So I had gritted my teeth and accepted a tow from the fisherman, but no way was I going to accept anything else. And now, in between fighting off the blanket throwers and the ambulance enthusiasts and wishing I’d had a bailer with me when I flipped, I was eyeing up the cop who had asked me how long my boat was. Does he have any idea how long twelve feet is? I asked myself. I didn’t think so—most people don’t. Just tell him it’s twelve feet long, I told myself. He'll never know the difference. But no, I figured it was better to be honest and try and play dumb if he called me on it, than it would be to say twelve feet and watch him whip out a tape measure—which I was more than half suspecting he would do by this point. He was clearly out to salvage something out of the afternoon’s excitement—if not a rescue, then at least a ticket or two. So finally I told him, “Fourteen feet.” He went away.

Eventually I managed to push the sheriffs and cops and airboat guys and ambulance people aside so I could get to my car, where I got out my dry clothes and started to change into them. Most of my would-be rescuers gave up and drove off when they saw that, and I finally had time to pull my boat up on the ramp where I could bail it out—using my brother’s bailer again. I was almost done, and hoping I could get it on the trailer and get the hell out of there, when the how-long-is-your-boat cop returned. He seemed happy to tell me that I was in violation of the boating registration requirements—requirements he had spent the last few minutes looking up when he couldn’t be of any use in the dramatic rescue, I suppose. I feigned ignorance. “Oh,” I said. “I thought it was boats over sixteen feet long.” No, it was twelve feet, he told me. “Oh,” I said, “I didn’t know that,” and continued bailing. He stood around for a few moments, clearly hoping for more of a reaction. Then, with a stern admonition about needing to get my boat registered, he finally left. The “rescue” was over.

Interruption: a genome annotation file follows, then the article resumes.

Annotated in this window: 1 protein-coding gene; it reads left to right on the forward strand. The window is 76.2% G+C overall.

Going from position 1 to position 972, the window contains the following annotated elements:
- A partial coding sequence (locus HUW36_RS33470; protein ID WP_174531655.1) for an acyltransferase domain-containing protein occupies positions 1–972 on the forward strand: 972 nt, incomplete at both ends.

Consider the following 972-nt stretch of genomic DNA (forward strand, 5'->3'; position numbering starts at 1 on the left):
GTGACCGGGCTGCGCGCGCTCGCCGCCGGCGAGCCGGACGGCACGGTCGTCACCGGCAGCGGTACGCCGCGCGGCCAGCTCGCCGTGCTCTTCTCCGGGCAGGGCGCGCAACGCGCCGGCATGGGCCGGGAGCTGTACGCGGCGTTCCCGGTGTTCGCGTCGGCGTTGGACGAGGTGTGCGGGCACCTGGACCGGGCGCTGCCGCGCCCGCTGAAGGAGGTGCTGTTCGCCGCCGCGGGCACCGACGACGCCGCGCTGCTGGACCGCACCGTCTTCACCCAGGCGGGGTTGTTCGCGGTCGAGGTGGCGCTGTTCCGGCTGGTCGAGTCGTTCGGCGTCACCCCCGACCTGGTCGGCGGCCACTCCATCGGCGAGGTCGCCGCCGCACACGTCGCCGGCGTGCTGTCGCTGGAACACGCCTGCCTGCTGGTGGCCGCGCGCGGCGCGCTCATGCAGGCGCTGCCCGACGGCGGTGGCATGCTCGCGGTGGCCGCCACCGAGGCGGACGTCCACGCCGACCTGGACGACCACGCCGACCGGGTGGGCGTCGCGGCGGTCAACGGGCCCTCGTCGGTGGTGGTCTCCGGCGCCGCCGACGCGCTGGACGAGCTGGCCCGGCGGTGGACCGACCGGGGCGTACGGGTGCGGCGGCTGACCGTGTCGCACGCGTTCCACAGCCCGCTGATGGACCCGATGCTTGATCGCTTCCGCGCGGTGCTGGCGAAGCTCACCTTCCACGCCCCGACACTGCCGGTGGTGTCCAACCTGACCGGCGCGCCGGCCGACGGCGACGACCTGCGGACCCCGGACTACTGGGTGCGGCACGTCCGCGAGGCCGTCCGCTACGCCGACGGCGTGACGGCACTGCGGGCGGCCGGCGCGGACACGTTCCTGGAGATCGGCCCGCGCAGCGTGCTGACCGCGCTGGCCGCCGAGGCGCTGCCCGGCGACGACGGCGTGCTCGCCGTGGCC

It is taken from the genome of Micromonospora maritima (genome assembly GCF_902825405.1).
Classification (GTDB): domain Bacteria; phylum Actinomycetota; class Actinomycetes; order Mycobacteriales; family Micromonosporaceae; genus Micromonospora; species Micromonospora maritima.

But no, there was one more sheriff coming, clipboard in hand. He wanted to know about the incident. What happened? he asked. My boat tipped over, I told him. I briefly considered telling him that I had figured all along I had at least a fifty-fifty chance of capsizing—the wind was going great guns, gusting to over thirty knots, which is way too much wind for Jagular with its big lateen rig and heavy heavy spar way aloft—but figured the less I said, the better. Who knows how the sheriffs and cops and firemen and airboat crews would have reacted if I told them I figured I’d probably capsize but I went out anyway. They’d probably write me some kind of ticket about knowingly engaging in risky behavior—risky behavior in waist-deep water a hundred yards from shore. Based on the frenzied rescue attempts, though, it seemed a likely conclusion for them to reach, so I didn’t say anything. But the clipboard sheriff wanted more detail. How fast was I going at the time of the accident? Twenty miles an hour?

Twenty miles an hour! Twenty miles an hour in a Bolger Pirate Racer! I’m sure he never figured out why I burst out laughing at his question. I never did answer him. He finally just wandered off, probably worrying about how he was going to fill up the blank spaces in his thick pile of paperwork. I loaded up my boat and drove off, thinking about putting together a smaller sprit or lug rig for next summer’s cruising.

Or maybe not. That big sail do look nice.